Addressing the environmental impact of palm oil 

More than 70 million tonnes of palm oil is produced globally every year and in recent decades, oil palm plantations have expanded dramatically in response to ever-increasing global demand for palm oil. While it's an incredibly efficient and useful crop, unsustainable production has caused damage to wildlife and valuable ecosystems.

What is palm oil, why is it in so many products, and can it ever be sustainable? Get the facts about palm oil from our experts. 

11 facts about palm oil

1. Palm oil comes from fruit trees

Palm oil is a type of vegetable oil that’s extracted from the fruit of oil palm trees. Most of the world’s palm oil comes from the African oil palm (Elaeis guineensis), a native of west Africa that is now grown in tropical regions across Africa, the Americas and Asia. Another species, the American oil palm (Elaeis oleifera), is found in Central and South America, but is rarely cultivated. Palm oil is the world’s most widely used vegetable oil.

Palm oil plantation spreading endlessly.
Uganda palm oil sapling field
© ZSL Sophia Gynch

2. It’s an incredibly efficient crop

Palm oil is the most efficient vegetable oil crop to produce in terms of yield per hectare. One hectare of sunflowers produces around 0.7 tonnes of oil, while the same area of oil palm trees can produce 3.5 tonnes. Palm oil provides around 35% of the world’s vegetable oil supplies, while only taking up 10% of the overall land used to grow oil crops. 

3. Palm oil products are everywhere

Palm oil is edible, contains natural preservatives and has no taste or smell once refined, making it a versatile ingredient in food, beauty products and household goods. Products containing palm oil range from chocolate, margarine and pre-packaged baked items to shampoo, toothpaste, makeup and detergents. Palm oil is thought to be included in up to 50% of packaged consumer goods. It is also used as a biofuel, and in animal feeds.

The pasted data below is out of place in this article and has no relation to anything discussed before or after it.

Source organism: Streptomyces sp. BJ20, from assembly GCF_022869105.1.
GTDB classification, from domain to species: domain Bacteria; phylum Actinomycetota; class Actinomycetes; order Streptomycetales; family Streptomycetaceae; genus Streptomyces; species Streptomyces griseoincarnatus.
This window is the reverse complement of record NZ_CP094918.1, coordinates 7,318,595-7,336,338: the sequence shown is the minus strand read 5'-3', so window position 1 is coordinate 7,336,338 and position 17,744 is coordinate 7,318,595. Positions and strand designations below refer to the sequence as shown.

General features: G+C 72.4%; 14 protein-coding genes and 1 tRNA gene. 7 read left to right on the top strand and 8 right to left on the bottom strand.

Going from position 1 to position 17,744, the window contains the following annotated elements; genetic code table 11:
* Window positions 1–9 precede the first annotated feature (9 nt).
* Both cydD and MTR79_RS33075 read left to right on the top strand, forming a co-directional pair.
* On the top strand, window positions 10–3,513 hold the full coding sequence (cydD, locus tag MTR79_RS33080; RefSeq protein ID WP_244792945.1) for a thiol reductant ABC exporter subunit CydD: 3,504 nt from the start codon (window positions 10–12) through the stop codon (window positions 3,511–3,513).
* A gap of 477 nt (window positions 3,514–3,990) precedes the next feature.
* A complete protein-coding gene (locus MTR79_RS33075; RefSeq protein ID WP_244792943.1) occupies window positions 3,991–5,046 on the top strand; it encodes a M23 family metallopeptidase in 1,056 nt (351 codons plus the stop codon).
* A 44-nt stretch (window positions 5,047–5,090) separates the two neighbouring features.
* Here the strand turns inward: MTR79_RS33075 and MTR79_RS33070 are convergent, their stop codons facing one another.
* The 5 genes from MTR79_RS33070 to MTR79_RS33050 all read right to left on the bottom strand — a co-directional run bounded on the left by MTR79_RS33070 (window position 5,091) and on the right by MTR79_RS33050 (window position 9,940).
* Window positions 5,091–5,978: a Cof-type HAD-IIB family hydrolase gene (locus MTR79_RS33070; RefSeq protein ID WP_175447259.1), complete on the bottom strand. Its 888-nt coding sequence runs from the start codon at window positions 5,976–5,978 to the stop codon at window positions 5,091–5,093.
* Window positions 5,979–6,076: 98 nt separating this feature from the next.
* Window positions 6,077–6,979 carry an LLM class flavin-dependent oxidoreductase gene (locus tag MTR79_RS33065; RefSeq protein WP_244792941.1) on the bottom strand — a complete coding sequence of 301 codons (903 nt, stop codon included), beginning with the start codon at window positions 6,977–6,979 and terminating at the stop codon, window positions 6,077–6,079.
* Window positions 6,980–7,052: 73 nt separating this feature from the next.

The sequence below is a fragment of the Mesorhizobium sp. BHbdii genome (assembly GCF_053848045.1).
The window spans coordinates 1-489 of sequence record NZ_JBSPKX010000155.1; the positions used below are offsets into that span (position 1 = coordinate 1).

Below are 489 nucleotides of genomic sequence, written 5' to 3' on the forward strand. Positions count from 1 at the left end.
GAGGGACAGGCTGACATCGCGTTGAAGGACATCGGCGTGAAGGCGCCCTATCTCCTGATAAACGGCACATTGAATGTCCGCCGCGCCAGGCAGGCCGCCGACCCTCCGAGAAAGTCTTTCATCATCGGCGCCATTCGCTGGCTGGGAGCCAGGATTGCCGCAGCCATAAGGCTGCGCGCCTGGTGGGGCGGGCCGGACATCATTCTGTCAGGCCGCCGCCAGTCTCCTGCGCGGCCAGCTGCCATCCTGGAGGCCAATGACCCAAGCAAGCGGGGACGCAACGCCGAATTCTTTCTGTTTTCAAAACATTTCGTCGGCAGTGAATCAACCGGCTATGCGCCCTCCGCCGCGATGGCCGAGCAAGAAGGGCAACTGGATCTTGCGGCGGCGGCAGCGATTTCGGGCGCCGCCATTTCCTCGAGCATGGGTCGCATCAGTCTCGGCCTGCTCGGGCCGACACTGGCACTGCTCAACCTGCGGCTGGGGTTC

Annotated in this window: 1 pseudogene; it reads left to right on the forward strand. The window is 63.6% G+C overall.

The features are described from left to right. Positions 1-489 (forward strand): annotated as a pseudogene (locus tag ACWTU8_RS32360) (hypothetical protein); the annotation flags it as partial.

4. There are two types of palm oil

African oil palm trees produce heavy bunches of fruit nearly year-round. Regular palm oil is harvested by pressing the reddish pulp of the fruit. Naturally red in colour before being processed, it is widely used in food. Palm kernel oil is a yellow oil that’s produced by crushing the inner kernel of the fruit. It’s generally used in non-food items, such as cosmetics and cleaning products. 

5. Palm oil deforestation is a huge problem

Since the 1960s, palm oil has gone from a subsistence crop in Africa to a global commodity that’s grown in more than 40 countries, chiefly in Southeast Asia. Along the way, vast amounts of tropical forest have been destroyed, and peatlands drained, to clear land for oil palm plantations. Palm oil production is thought to have been responsible for about 8% of global deforestation between 1990 and 2008 – and it continues to expand.

Fighting for sustainable palm oil

Palm oil plantation spreading endlessly.
Toolkit for sustainability

SPOTT platform

A free online platform that tracks transparency and supports sustainability across the palm oil, timber and pulp, and natural rubber supply chains.